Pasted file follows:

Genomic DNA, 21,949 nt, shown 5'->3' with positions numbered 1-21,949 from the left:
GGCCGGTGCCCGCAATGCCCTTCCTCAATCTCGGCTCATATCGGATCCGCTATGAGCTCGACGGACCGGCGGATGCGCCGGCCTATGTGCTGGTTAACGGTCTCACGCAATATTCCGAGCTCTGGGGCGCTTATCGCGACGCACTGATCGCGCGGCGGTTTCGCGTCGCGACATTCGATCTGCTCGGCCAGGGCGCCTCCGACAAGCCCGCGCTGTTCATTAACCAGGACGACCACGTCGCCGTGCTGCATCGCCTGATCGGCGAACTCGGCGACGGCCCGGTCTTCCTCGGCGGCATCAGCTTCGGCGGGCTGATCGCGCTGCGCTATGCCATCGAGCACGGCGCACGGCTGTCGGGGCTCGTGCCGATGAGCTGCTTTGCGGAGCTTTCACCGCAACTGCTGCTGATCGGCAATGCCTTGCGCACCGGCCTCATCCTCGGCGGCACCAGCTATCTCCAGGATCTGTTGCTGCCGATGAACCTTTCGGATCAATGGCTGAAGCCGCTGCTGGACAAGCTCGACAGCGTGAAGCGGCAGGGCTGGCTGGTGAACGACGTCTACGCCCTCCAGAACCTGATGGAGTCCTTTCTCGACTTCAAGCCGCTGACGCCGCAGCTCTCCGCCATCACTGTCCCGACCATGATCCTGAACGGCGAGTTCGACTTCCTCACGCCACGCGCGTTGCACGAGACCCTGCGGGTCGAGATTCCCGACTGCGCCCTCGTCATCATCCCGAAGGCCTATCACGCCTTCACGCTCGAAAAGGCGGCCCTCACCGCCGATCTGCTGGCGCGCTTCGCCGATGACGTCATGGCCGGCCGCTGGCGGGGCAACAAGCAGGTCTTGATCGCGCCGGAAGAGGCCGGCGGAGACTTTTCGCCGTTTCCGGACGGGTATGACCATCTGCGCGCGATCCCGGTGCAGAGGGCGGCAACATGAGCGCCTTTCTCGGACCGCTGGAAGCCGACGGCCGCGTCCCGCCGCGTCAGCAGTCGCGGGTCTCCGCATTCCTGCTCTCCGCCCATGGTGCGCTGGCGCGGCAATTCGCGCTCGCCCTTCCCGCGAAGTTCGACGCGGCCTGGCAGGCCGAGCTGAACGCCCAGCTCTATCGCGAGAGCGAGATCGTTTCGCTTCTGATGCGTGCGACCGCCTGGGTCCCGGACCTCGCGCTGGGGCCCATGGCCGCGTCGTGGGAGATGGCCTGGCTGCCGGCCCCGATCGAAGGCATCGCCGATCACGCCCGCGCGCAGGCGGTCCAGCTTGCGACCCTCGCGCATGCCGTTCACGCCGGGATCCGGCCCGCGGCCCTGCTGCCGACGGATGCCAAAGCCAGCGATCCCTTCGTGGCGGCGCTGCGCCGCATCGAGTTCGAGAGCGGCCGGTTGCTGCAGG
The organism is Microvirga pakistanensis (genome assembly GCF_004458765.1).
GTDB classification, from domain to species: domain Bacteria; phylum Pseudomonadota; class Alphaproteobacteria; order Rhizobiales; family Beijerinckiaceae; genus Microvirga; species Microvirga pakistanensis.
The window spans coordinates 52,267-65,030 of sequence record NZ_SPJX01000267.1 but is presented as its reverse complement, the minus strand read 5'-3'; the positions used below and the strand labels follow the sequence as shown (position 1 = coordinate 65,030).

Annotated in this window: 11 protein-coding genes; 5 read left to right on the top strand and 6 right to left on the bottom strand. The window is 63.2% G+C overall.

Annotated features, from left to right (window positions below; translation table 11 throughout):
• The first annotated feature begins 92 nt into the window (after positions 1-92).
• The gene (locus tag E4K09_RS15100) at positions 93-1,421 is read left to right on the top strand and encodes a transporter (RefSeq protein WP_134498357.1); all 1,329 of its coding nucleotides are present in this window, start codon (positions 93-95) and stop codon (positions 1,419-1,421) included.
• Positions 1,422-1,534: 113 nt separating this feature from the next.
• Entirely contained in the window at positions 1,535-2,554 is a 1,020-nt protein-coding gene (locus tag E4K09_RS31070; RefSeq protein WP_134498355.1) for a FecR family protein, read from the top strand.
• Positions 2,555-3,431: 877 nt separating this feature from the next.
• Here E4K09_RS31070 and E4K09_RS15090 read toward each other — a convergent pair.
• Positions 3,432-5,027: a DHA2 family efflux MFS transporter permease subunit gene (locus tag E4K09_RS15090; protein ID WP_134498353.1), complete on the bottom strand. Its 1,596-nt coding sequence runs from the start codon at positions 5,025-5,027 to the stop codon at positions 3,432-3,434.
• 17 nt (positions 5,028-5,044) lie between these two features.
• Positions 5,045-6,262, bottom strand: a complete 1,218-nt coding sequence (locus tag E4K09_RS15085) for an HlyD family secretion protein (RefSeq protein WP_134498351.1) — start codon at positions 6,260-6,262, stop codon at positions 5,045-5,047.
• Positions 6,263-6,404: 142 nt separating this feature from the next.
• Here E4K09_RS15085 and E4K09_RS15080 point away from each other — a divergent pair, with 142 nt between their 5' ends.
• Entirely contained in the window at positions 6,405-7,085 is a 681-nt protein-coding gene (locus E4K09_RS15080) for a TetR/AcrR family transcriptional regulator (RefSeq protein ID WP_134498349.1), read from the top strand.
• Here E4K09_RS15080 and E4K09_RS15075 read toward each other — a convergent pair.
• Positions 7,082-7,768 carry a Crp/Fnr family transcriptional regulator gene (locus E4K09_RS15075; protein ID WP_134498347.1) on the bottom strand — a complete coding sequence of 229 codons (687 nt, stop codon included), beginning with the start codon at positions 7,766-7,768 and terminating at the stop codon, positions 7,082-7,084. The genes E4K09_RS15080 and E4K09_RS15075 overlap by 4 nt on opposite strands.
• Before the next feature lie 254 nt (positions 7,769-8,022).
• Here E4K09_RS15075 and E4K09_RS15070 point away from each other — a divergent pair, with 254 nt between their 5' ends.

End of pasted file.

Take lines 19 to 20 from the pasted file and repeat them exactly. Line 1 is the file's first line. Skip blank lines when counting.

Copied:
• Entirely contained in the window at positions 6,405-7,085 is a 681-nt protein-coding gene (locus E4K09_RS15080) for a TetR/AcrR family transcriptional regulator (RefSeq protein ID WP_134498349.1), read from the top strand.
• Here E4K09_RS15080 and E4K09_RS15075 read toward each other — a convergent pair.